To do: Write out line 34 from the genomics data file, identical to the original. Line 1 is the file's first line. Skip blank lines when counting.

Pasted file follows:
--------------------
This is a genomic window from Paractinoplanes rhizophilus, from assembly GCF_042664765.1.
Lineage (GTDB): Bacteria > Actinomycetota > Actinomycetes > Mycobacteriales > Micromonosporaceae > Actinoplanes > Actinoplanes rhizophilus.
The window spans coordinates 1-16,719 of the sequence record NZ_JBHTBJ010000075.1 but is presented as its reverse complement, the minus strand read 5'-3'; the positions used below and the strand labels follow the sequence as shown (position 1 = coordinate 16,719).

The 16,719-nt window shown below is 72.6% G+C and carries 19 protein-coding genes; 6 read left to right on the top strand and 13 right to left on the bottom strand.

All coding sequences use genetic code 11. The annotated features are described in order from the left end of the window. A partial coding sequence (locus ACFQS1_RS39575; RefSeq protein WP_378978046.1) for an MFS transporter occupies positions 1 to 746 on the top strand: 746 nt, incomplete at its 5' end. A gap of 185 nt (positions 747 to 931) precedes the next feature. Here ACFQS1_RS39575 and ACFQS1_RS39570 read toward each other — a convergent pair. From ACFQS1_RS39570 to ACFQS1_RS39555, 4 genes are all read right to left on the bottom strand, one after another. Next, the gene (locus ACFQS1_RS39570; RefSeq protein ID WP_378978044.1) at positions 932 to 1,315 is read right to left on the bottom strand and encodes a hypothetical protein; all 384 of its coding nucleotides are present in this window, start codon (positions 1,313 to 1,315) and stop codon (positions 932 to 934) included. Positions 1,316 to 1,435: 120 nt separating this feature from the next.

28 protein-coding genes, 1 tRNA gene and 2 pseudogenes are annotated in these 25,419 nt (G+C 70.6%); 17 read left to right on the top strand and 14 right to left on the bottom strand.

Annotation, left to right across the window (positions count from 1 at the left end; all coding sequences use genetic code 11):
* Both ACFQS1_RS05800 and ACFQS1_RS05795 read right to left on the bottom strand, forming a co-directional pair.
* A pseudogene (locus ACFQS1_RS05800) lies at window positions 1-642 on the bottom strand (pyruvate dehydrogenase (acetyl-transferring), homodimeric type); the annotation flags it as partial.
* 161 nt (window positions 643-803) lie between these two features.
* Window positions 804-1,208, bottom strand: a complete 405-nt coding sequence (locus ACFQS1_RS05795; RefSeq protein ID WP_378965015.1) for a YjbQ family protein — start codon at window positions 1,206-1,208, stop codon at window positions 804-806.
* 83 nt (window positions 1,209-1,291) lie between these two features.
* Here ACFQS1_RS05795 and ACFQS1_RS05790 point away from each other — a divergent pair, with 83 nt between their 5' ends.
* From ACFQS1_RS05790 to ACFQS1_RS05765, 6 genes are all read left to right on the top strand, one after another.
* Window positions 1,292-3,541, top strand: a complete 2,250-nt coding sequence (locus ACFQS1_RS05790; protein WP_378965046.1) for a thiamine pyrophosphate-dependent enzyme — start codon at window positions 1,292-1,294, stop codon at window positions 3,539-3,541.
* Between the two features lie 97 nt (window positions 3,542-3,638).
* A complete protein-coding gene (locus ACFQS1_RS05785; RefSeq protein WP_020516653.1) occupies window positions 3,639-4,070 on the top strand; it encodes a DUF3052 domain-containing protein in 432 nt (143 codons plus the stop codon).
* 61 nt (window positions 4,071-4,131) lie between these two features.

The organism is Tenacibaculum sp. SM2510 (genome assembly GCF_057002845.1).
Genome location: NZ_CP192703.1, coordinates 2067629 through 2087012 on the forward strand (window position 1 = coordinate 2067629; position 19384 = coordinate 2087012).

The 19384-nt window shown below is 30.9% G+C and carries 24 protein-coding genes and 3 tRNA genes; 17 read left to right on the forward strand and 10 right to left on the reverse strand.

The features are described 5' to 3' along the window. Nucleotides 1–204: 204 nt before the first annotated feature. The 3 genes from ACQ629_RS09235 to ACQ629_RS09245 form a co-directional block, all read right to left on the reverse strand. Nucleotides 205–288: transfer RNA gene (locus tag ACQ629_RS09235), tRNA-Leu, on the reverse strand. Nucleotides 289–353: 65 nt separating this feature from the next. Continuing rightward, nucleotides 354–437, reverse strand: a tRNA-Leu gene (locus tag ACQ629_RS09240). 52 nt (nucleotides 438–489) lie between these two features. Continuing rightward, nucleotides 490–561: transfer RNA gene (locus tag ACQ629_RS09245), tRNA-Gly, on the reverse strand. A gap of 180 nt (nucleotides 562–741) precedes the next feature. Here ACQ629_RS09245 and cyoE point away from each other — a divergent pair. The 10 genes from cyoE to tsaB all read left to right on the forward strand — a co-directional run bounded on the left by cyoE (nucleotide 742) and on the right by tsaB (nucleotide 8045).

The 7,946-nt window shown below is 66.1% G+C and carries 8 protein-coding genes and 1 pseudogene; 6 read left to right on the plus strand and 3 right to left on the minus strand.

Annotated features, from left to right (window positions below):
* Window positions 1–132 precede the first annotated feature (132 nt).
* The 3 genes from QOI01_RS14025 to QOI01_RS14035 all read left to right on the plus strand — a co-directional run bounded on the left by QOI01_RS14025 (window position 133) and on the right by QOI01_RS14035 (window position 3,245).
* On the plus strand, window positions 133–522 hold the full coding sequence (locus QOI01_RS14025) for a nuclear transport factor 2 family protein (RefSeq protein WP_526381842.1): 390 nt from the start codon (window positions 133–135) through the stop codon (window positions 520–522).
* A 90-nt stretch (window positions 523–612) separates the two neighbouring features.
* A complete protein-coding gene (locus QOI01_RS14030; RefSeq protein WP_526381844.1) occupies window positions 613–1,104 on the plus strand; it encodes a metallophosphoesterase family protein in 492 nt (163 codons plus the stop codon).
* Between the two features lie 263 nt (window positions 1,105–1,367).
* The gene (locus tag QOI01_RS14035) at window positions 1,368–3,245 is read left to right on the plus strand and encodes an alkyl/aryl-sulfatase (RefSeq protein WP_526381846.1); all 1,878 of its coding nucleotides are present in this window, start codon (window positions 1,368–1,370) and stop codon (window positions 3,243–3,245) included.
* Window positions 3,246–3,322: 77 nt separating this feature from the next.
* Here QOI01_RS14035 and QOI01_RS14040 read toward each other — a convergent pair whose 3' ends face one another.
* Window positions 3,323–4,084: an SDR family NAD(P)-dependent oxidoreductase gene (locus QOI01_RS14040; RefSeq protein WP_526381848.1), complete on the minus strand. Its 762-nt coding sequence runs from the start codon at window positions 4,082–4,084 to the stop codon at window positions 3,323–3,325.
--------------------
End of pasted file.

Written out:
* Window positions 3,323–4,084: an SDR family NAD(P)-dependent oxidoreductase gene (locus QOI01_RS14040; RefSeq protein WP_526381848.1), complete on the minus strand. Its 762-nt coding sequence runs from the start codon at window positions 4,082–4,084 to the stop codon at window positions 3,323–3,325.